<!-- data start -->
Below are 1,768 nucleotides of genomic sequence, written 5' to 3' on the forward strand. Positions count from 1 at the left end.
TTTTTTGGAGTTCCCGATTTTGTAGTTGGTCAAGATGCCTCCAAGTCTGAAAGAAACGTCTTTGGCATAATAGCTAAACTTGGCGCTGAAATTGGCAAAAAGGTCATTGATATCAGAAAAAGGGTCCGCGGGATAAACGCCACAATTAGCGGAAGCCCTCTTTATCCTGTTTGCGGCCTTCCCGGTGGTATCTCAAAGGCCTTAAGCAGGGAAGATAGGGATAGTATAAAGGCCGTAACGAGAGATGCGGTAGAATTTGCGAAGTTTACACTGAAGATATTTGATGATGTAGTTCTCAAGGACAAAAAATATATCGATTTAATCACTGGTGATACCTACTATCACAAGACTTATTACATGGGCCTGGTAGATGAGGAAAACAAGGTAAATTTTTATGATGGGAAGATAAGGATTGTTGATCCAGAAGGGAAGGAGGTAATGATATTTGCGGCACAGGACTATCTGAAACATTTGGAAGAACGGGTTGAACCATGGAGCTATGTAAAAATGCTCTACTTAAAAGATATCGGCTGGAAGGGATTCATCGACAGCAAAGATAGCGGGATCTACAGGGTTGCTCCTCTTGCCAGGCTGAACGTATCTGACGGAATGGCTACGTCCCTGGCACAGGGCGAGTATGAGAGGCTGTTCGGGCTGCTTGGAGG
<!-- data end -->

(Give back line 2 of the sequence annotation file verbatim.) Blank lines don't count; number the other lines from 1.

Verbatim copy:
TTTTTTGGAGTTCCCGATTTTGTAGTTGGTCAAGATGCCTCCAAGTCTGAAAGAAACGTCTTTGGCATAATAGCTAAACTTGGCGCTGAAATTGGCAAAAAGGTCATTGATATCAGAAAAAGGGTCCGCGGGATAAACGCCACAATTAGCGGAAGCCCTCTTTATCCTGTTTGCGGCCTTCCCGGTGGTATCTCAAAGGCCTTAAGCAGGGAAGATAGGGATAGTATAAAGGCCGTAACGAGAGATGCGGTAGAATTTGCGAAGTTTACACTGAAGATATTTGATGATGTAGTTCTCAAGGACAAAAAATATATCGATTTAATCACTGGTGATACCTACTATCACAAGACTTATTACATGGGCCTGGTAGATGAGGAAAACAAGGTAAATTTTTATGATGGGAAGATAAGGATTGTTGATCCAGAAGGGAAGGAGGTAATGATATTTGCGGCACAGGACTATCTGAAACATTTGGAAGAACGGGTTGAACCATGGAGCTATGTAAAAATGCTCTACTTAAAAGATATCGGCTGGAAGGGATTCATCGACAGCAAAGATAGCGGGATCTACAGGGTTGCTCCTCTTGCCAGGCTGAACGTATCTGACGGAATGGCTACGTCCCTGGCACAGGGCGAGTATGAGAGGCTGTTCGGGCTGCTTGGAGG